In 1945 a Parliamentary Committee included the following recommendations in its report (acknowledgement goes to Save Legal Aid, who I’m quoting heavily here):-
– Legal aid should be available in all courts and in such manner as will enable persons in need to have access to the professional help they require.
– This provision should not be limited to those who are normally classed as poor but should include a wider income group.
– Those who cannot afford to pay anything for legal aid should receive this free of cost.
– There should be a scale of contributions for those who can pay something toward costs.
– The cost of the scheme should be borne by the state, but the scheme should not be administered either as a department of state or by local authorities.
– The legal profession should be responsible for the administration of the scheme.
– Barristers and solicitors should receive adequate remuneration for their services.

As a lawyer with lefty-leaning views, that all sounds fair and sensible and when Legal Aid began in 1950 it followed those recommendations. Some people would (I confidently predict because they always do) criticise lawyers over the “adequate remuneration” recommendation. The average annual salary of a Legal Aid solicitor is £25,000 (just below the national average). The difference between the “fat cats” and mere mortals doing Legal Aid work and/or working in the high street is vast but you only ever really hear about “fat cats”. Incidentally, by way of comparison, GPs earn an average of £90,000 per year (I’m not knocking them for it but come on, it’s a massive pay differential). In 2009 Jack Straw told Legal Aid solicitors they shouldn’t expect to be paid as much as doctors and should model themselves on optician chains instead (the one time I used Boots opticians they fucked up my sight test and I had to get an independent optician to redo the test a few weeks later but, hey, this is your justice system, right?). Jobs which routinely pay more than the average salary for a Legal Aid solicitor include teaching, police, fire brigades and (according to the Law Society Gazette a couple of years back) bin men. It’s a wonder anyone offers Legal Aid services at all.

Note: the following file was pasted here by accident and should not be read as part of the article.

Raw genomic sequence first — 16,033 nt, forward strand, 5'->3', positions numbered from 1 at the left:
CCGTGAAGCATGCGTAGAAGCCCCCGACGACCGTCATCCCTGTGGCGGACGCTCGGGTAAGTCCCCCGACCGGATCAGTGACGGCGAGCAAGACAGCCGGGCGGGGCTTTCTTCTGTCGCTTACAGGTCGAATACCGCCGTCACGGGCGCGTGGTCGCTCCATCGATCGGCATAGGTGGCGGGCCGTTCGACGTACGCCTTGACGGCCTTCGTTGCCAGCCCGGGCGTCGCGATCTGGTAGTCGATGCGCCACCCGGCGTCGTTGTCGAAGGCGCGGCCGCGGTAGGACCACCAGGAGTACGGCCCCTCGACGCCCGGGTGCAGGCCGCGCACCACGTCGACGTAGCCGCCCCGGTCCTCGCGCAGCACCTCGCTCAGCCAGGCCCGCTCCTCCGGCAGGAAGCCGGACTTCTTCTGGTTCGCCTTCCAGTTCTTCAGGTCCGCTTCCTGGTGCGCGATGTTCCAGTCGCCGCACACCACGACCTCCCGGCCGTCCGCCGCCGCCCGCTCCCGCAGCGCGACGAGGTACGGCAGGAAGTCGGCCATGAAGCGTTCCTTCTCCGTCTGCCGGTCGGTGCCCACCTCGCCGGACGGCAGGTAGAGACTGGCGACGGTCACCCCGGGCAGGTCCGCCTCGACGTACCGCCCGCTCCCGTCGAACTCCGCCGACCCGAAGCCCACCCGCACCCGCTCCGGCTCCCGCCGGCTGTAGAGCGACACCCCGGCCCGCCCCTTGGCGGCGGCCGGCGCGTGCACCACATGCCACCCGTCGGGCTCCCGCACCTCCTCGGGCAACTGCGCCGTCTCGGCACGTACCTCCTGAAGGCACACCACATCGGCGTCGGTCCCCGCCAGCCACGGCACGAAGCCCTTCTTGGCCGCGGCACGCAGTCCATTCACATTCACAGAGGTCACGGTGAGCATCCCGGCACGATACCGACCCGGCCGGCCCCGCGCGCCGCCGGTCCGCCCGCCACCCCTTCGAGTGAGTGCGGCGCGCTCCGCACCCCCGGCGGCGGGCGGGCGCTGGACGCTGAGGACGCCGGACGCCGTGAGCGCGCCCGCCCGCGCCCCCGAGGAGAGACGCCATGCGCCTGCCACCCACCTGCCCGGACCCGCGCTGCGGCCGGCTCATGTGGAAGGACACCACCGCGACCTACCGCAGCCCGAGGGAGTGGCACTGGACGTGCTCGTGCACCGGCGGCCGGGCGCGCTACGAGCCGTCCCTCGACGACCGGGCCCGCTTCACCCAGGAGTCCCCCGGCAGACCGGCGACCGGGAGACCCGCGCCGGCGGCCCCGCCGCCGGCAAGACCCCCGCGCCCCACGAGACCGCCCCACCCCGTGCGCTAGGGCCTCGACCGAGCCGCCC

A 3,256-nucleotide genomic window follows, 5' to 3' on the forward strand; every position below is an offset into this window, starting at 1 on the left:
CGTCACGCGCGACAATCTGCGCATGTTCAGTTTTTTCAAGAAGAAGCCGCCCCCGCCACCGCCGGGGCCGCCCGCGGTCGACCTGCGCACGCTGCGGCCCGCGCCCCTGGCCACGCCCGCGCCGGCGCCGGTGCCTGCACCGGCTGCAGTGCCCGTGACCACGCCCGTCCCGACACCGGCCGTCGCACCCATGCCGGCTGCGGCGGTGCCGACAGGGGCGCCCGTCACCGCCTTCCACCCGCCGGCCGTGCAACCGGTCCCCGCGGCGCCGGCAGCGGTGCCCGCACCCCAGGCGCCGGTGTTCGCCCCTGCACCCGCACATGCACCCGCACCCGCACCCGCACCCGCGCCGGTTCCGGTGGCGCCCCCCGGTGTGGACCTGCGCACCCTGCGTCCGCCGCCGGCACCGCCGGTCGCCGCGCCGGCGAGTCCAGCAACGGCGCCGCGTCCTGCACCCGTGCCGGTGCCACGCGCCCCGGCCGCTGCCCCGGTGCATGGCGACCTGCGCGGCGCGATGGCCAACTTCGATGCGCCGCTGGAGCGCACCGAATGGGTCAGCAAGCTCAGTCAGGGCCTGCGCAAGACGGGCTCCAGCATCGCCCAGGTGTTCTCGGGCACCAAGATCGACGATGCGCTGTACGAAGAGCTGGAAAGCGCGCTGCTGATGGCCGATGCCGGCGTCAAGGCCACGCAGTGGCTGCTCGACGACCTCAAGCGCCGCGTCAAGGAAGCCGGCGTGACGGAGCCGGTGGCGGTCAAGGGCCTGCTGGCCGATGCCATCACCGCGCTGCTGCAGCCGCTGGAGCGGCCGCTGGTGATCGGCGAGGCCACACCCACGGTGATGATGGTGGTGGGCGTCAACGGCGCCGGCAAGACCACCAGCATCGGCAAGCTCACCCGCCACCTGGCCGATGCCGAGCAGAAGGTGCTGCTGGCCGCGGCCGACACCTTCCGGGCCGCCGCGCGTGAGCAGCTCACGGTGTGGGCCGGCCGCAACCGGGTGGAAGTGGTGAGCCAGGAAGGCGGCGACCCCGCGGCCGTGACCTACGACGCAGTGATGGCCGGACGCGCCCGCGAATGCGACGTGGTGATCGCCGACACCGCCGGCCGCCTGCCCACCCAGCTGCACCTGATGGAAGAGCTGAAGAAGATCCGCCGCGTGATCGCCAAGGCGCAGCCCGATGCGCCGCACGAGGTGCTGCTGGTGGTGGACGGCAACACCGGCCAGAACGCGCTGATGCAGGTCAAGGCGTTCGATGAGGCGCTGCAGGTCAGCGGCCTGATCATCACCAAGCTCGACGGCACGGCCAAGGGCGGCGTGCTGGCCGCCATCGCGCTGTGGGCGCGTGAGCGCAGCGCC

In 1950 80% of the population was entitled to Legal Aid, the amount being based on a means test. Some people had all of their costs paid but many others received a contribution. If that system was still around today, I would be able to afford legal fees. Until the 1970s most cases involving Legal Aid were criminal and family cases. In the 1970s, another period of vast economic upheaval, employment and housing claims rose. Even by 1973 though, the proportion of the population entitled to claim Legal Aid had dropped to 40%. At one time Legal Aid was even widely available for will writing. That might sound odd but anyone who has children (particularly if they’re unmarried) should have a will, even if all their possessions added together aren’t worth £100, because their children need a guardian. By 2008 29% of the population was entitled to Legal Aid. This figure rose to 36% in 2009, not because the means test changed but because of the impact of the financial crisis on claimants’ incomes. While the number of people eligible has changed over time, other efforts have long been underway to reduce the cost of Legal Aid. Labour called the 1st April a “day of shame” for the legal aid system but it made plenty of cuts and reforms of its own during its time in office (never forget this about New Labour: before we even had a chance to celebrate the fact that Michael Howard was no longer Home Secretary in 1997, Jack Straw said to my Criminology lecturer at a party, “the trouble with you lefties is”). In particular, the rates paid for Legal Aid work and the method of winning contracts to do Legal Aid work both led to reductions in the number of lawyers doing it. Legal Aid was only limping along by May 2010 and Labour would have cut it too if it had been reelected.

As of the 1st April, even people on income based benefits such as JSA are subject to stricter tests. The categories of work for which Legal Aid is now available have been slashed but are complicated by the exceptions and concessions gained through the course of a brutally long fight against the LASPO (all credit to the House of Lords who did what they could to make Lord McNally’s life a misery each time the Bill came back to them and kept fighting on the implementing regulations). All told, it’s estimated that about 600,000 will lose entitlement to Legal Aid (to put that in context, it’s estimated that the Bedroom Tax will affect 660,000 claimants). The Bar Council’s guidance on the new regime runs to 69 pages so I’m not giving you anything but a snapshot. There are other cuts and other exceptions. Matters civil Legal Aid is no longer available for include:

Family cases which don’t involve proven abuse, forced marriage or the protection of children and aren’t public law care/adoption proceedings;

Employment cases unless they’re under the Equalities Act or involve human trafficking;

Medical negligence except for babies who suffer serious neurological harm in limited cases (personal injury claims other than medical negligence were dropped years ago);